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Regulatory Watch

SEC Highlights Libor Transition Risks

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July 22, 2019

SEC alert says it will keep an eye on company preparedness for Libor transition.

Money and GavelThe Securities and Exchange Commission (SEC) recently weighed in on the transition away from Libor, pointing out several risks that companies should consider and noting that it will be watching their progress in dealing with them.

“The Commission staff is actively monitoring the extent to which market participants are identifying and addressing these risks,” the SEC says in its public statement issued July 12.

SEC Chairman Jay Clayton said that the transition away from Libor is gaining traction, but, as the SEC statement makes clear, significant work by market participants still needs to be done.

“The risks the statement highlights deserve careful attention and I draw particular attention to the staff’s observation: 'For many market participants, waiting until all open questions have been answered to begin this important work likely could prove to be too late to accomplish the challenging task required,'” Mr. Clayton said.

Focusing on corporate disclosures. In the statement, each of the SEC’s divisions details how the discontinuation of Libor could impact specific types of registrants and provides guidance on how they may respond to the risk. The Division of Corporate Finance notes that a number of existing rules or regulations may require disclosure related to the anticipated discontinuation of Libor, including the disclosure of risk factors, management’s discussion and analysis, board risk oversight, and financial statements.

In determining which disclosures are relevant and appropriate, the division provided several suggestions:
 

  • Given the discontinuation of Libor risk may span several reporting periods, companies may want to disclose the status of the company’s efforts to date and significant matters still to be address.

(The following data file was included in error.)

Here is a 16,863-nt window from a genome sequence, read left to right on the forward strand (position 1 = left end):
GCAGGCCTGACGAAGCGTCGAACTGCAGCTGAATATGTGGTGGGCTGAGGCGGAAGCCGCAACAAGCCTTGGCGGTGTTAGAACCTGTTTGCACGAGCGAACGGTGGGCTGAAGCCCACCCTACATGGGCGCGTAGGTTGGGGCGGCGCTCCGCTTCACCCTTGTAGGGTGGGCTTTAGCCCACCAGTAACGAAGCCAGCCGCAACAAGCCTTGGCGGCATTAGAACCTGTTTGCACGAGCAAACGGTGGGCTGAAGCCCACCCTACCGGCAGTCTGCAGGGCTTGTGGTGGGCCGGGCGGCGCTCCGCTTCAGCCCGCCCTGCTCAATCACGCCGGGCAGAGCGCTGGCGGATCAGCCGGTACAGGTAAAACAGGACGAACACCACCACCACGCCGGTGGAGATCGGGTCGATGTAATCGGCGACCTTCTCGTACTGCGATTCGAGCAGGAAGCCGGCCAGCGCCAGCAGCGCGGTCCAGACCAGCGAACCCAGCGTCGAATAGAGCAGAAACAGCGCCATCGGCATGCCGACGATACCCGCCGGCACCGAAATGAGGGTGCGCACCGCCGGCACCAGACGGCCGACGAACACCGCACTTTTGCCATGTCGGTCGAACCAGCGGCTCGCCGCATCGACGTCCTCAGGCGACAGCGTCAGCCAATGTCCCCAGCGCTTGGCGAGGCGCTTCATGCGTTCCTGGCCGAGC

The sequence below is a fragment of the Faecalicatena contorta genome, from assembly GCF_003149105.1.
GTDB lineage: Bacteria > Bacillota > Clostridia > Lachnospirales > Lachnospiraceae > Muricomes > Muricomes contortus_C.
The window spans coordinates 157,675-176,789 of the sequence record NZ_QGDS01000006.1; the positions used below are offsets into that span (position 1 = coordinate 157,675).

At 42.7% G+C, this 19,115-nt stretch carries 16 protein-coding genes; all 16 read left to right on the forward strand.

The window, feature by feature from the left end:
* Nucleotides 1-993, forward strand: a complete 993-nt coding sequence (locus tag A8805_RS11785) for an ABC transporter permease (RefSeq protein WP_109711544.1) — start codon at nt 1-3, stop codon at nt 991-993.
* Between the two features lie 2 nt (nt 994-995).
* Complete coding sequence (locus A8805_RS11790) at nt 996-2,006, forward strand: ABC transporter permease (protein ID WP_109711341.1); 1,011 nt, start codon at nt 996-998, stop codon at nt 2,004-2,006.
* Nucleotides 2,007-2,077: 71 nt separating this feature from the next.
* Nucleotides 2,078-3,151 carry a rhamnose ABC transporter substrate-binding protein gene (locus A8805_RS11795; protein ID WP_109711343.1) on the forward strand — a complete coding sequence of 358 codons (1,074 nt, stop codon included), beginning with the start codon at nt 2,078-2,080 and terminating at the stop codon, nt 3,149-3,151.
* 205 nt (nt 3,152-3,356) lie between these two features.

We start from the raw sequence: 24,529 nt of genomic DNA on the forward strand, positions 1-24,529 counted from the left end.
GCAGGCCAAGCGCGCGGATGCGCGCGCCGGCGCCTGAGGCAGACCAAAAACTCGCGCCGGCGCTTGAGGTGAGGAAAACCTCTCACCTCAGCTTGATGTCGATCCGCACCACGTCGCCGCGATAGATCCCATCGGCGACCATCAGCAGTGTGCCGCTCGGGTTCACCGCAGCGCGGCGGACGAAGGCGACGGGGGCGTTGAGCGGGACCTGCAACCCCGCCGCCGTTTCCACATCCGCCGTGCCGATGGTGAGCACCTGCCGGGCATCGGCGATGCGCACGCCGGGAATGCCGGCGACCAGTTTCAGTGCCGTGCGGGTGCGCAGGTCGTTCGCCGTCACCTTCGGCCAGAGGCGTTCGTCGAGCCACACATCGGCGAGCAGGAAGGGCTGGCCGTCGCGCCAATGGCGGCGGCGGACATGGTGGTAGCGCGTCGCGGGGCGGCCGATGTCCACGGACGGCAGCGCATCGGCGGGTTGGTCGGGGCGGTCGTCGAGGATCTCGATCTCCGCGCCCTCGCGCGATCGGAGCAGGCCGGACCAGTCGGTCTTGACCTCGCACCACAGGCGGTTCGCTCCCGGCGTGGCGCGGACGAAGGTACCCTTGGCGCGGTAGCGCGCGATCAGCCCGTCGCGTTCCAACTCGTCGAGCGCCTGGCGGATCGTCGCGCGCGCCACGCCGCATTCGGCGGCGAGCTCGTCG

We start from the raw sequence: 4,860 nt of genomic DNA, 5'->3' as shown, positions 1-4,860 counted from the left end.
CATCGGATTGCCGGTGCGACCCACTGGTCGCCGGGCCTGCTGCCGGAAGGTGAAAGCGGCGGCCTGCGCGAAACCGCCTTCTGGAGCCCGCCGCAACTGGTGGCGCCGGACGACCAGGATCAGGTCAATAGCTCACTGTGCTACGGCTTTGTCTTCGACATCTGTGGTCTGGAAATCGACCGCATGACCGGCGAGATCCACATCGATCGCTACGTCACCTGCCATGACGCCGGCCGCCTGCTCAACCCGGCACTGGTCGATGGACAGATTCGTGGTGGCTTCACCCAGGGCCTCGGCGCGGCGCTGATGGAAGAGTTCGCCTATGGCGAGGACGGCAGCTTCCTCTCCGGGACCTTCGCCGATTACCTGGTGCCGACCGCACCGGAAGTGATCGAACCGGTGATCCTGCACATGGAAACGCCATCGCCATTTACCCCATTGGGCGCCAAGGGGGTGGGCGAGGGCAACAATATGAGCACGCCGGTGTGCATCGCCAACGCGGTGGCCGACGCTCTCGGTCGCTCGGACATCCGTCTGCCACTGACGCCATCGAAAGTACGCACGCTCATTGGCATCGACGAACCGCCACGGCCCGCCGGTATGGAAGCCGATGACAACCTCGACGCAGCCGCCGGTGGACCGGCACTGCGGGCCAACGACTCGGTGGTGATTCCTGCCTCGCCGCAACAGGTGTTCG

• Consider disclosing when the company identifies a material exposure to Libor but cannot yet determine the likely impact.
  • Consider sharing information used by management and the board about how the transition away from Libor may impact the company, since that’s likely to be the most useful to investors. Such information could include qualitative disclosures and quantitative disclosures, such as the notional value of contracts referencing Libor that extend past 2021, when banks’ reporting commitment ends and the reference rate is expected to no longer be published. 

Some industries provide more pertinent disclosures. The SEC’s statement said that the companies now most often providing Libor-transition disclosures are in the real estate, banking and insurance industries, and larger companies are also more likely to address the issue.

“However, for every contract held by one of these companies providing disclosure, there is a counterparty that may not yet be aware of the risks it faces or the actions needed to mitigate those risks,” the statement says.

Accounting-related issues also under scrutiny. The SEC is also monitoring financial statement preparers and auditors, accounting standard setters and other regulators in terms of how they’re addressing accounting issues that may stem from the transition. It adds that those issues could include:
 

  • Modifications of terms within debt instruments.
  • Hedging activities
  • Inputs used in valuation models
  • Potential income-tax consequences

The statement says that the Financial Accounting Standards Board recently began a project to address potential accounting and reporting implications relating to Libor’s discontinuation. It has also notes that the International Accounting Standards Board recently proposed that addresses various hedge-accounting issues leading up to the replacement of an existing interest-rate benchmark.
 

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